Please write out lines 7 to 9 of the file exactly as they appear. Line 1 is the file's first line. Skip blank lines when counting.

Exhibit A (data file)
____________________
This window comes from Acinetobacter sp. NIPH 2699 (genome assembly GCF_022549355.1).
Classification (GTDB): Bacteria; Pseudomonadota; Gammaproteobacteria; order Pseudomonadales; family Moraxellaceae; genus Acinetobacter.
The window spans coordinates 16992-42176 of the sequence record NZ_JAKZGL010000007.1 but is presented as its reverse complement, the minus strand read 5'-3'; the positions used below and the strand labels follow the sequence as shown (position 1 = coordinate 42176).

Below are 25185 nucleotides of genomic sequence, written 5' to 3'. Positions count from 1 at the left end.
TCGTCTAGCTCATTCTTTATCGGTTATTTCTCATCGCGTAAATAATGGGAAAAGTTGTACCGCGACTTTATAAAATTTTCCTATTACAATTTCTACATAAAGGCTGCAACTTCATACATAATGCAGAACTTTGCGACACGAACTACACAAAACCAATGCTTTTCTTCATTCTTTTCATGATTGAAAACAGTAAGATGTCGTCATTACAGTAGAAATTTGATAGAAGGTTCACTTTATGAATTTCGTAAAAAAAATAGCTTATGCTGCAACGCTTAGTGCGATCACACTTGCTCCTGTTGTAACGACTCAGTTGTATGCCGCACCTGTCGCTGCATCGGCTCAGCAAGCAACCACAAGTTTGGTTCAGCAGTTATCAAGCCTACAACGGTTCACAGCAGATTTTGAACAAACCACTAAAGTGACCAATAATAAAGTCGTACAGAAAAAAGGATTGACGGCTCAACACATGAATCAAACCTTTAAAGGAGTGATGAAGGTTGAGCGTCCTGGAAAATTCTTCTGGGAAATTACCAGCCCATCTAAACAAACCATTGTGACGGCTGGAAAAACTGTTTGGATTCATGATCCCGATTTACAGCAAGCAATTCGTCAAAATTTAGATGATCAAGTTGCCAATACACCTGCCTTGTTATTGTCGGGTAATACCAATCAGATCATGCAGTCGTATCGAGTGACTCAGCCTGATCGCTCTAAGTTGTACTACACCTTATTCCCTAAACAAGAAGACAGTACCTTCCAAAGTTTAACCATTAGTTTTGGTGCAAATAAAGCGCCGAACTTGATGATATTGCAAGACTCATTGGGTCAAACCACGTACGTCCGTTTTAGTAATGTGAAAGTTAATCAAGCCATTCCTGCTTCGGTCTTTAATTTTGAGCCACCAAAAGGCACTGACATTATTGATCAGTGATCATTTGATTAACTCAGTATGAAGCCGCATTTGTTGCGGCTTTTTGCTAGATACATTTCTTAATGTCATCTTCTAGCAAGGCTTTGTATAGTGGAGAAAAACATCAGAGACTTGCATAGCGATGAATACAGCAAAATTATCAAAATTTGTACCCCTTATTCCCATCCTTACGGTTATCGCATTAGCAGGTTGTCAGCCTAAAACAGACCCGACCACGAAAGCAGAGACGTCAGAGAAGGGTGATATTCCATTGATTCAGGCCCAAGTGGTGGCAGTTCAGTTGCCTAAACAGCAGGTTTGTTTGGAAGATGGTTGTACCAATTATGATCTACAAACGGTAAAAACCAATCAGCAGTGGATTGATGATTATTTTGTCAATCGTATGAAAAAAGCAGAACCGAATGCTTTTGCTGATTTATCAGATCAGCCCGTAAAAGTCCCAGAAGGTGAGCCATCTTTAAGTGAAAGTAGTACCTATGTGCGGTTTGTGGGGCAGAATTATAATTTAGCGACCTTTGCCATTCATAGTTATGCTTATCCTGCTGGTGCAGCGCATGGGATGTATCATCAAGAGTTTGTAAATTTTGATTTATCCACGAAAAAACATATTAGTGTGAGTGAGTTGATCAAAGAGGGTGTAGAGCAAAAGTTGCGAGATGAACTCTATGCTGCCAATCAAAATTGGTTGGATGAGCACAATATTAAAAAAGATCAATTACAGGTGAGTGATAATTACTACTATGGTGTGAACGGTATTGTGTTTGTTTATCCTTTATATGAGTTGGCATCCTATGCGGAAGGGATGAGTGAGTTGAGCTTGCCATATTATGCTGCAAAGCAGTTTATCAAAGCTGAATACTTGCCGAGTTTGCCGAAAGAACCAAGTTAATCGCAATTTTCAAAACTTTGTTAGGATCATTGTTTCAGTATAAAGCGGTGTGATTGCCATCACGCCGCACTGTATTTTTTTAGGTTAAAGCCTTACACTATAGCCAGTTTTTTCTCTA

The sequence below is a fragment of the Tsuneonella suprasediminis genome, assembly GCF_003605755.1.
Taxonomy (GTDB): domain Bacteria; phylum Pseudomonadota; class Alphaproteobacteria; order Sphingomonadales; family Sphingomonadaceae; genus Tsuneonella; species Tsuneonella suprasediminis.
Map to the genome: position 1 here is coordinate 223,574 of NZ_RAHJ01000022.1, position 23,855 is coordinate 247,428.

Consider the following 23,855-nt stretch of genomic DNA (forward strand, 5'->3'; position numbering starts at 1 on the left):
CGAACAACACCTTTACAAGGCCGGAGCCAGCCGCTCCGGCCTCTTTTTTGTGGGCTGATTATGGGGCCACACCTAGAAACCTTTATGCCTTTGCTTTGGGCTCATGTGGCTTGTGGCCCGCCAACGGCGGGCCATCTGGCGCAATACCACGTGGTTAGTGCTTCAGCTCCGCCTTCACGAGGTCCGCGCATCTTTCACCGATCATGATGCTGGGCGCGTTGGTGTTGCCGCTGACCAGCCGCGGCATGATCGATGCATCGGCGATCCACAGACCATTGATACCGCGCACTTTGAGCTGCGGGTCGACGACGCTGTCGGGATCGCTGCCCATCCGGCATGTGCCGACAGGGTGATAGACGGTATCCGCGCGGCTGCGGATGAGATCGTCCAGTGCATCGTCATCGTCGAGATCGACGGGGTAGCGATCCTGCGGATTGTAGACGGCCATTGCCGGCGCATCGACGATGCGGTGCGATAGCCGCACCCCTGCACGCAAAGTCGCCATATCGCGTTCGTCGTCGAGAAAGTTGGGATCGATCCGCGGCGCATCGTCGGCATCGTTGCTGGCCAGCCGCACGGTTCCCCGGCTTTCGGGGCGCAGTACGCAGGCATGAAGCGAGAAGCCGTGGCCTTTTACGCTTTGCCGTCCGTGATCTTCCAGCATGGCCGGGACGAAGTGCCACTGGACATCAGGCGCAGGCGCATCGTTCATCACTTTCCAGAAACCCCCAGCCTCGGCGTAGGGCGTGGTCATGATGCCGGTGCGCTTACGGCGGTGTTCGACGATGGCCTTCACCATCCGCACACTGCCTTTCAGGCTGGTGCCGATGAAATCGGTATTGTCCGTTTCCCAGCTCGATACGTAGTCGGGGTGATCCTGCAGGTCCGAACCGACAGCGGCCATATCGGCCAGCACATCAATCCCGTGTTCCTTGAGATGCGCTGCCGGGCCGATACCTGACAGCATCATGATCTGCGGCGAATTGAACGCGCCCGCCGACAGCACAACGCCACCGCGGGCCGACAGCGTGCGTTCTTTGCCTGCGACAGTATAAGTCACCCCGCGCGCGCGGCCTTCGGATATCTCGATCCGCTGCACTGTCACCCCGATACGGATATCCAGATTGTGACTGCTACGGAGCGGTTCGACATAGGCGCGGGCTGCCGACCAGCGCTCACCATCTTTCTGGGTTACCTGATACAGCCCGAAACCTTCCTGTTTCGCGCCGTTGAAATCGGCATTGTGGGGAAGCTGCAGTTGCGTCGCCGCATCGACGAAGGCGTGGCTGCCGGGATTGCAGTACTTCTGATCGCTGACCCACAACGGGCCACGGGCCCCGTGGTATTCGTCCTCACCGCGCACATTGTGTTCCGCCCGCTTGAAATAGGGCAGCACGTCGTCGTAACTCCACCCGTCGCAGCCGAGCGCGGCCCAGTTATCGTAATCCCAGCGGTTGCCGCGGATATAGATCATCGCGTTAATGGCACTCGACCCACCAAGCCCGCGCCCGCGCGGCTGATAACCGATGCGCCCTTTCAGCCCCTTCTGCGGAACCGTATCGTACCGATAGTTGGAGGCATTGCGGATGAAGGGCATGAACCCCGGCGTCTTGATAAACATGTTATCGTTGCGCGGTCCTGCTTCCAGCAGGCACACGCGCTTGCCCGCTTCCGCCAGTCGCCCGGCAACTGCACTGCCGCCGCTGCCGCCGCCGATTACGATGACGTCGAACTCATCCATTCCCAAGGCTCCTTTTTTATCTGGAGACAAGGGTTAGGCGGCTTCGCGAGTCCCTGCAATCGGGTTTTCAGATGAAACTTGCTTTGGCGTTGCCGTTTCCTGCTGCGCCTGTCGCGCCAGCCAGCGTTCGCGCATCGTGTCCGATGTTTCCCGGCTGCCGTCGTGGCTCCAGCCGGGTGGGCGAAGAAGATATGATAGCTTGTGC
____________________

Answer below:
Taxonomy (GTDB): domain Bacteria; phylum Pseudomonadota; class Alphaproteobacteria; order Sphingomonadales; family Sphingomonadaceae; genus Tsuneonella; species Tsuneonella suprasediminis.
Map to the genome: position 1 here is coordinate 223,574 of NZ_RAHJ01000022.1, position 23,855 is coordinate 247,428.

Consider the following 23,855-nt stretch of genomic DNA (forward strand, 5'->3'; position numbering starts at 1 on the left):